Over the past couple of months we’ve been migrating our Web site to Drupal, which, combined with the summer vacation season, has caused a slowdown in our blogging—particularly from me! So it’s time to get going again.

Do you know Hugh Dubberly? Nowadays he runs the Dubberly Design Office in San Francisco. He was at Apple for an extended spell during the Sculley era in the eighties and nineties, and conceived and wrote the Knowledge Navigator with Doris Mitsch in 1987. This video about the future of computing was very influential, portraying artificial intelligence with voice-recognition based interaction. The physical design of the device looks a bit Star Wars and clunky now, but the interactivity is still futuristic.

Last month, I saw Hugh at the High Ground Design Conversation, hosted by Kathy and Mike McCoy in their beautiful lair in the Colorado Rockies. I value this event enormously for refreshing my mind and spirit in the company of a group of about twenty design academics and practitioners. This year, I learned the most from Hugh’s presentation about convergence. If you want the whole story, you can find it on his Web site; it was originally an article written for Interactions magazine called “Convergence 2.0 = Service + Social + Physical,” but here’s my short takeaway version.

Hugh remembers listening to a talk in the eighties by Nicholas Negroponte about the future of computing, in which he claimed that the publishing, broadcasting, and computing industries were converging and would soon become one. That has indeed happened, as exemplified by the iPad, but “soon” stretched out for almost thirty years. Here’s a quote from Hugh’s article:


“Convergence has become shorthand for a series of arguments. First, all media will become digital. Second, the analog-to-digital transition will transform media production and distribution, creating opportunities and disrupting existing businesses. And third, and perhaps less obvious in 1980, once media are digital, boundaries between media types will blur and opportunities for interaction will grow, creating new ways for us to make arguments, explain ideas, and tell stories.”


So can we leave it that, just admiring the forward-looking vision of the inimitable Nicholas Negroponte? Not quite! The Internet and the emergence of mobile devices and applications have added a new layer to the story, challenging us to design services and social relationships as well as digital interactions. Here’s another quote from the article:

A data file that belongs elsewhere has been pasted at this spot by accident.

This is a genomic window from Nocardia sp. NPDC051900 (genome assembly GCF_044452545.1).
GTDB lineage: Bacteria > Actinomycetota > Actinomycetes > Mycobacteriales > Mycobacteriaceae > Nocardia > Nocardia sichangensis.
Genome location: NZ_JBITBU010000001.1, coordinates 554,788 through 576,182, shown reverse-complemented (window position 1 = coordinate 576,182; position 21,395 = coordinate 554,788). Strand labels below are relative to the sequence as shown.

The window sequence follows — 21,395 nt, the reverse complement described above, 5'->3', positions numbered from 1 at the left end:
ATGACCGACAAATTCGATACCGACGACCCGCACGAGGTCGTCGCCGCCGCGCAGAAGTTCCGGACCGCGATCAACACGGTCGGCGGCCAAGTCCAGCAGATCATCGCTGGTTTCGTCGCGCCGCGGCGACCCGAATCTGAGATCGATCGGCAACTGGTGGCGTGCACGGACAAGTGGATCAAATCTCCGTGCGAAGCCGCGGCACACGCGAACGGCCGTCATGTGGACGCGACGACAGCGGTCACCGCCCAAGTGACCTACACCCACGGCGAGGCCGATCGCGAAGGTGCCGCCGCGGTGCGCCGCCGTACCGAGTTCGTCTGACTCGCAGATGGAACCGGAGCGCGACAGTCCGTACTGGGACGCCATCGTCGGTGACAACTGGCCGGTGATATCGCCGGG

“Convergence 2.0 recognizes that interactive multimedia exist within a networked world and depend on networked services. It recognizes that most services have a social component. And it recognizes that people are rooted in the physical world and networks are increasingly connected to things. Convergence 2.0 integrates interactive multimedia with Internet-based services, social networks, and the physical world.”


So, here’s the 2.0 model of convergence:

Convergence 2.0 = Service + Social + Physical

We’re used to the idea of designing physical objects, but what about services and social contexts? I think any context becomes a design opportunity and challenge as soon as there are elements in the relationships between people where design is needed. Take a telephone service, for example. In the days of the patch-cord switchboard, a human operator moderated the interaction between caller and recipient, but the technology did not interrupt the caller-to-operator or the operator-to-recipient relationships. The service could therefore be developed by training the operators to use the technology and treat the customers well.

Look at a telephone service today. Digital technology and automation get in the way of human communication, so the service comprises several steps that can only be made successful by good design of the interactions. Now it encompasses caller-to-phone, phone-to-automatic exchange, exchange-to-recipient’s phone, and recipient’s phone-to-recipient. Those extra steps demand design rather than training.

A similar dilemma applies to designing social interactions as soon as they are enabled by technology, as they are with Facebook, LinkedIn, or Twitter. Returning to Hugh’s convergence model, he recommends using it as a checklist as we make decisions about design, asking:


“How does the application we’re designing (or redesigning) relate to the convergence of the publishing, broadcasting, and computing industries? How does it take advantage of text, rich media, and interactivity? And how does it connect with network services, social networks, and the physical world? Where does integration yield innovation, difference, and value?”


I recommend that you take a look at the full text of Hugh’s article, keep the diagram handy, and look at it when you are facing a challenging decision about design thinking or design context. Many thanks to Hugh for his wisdom and insights!

Leave a reply

Your email address will not be published. Required fields are marked *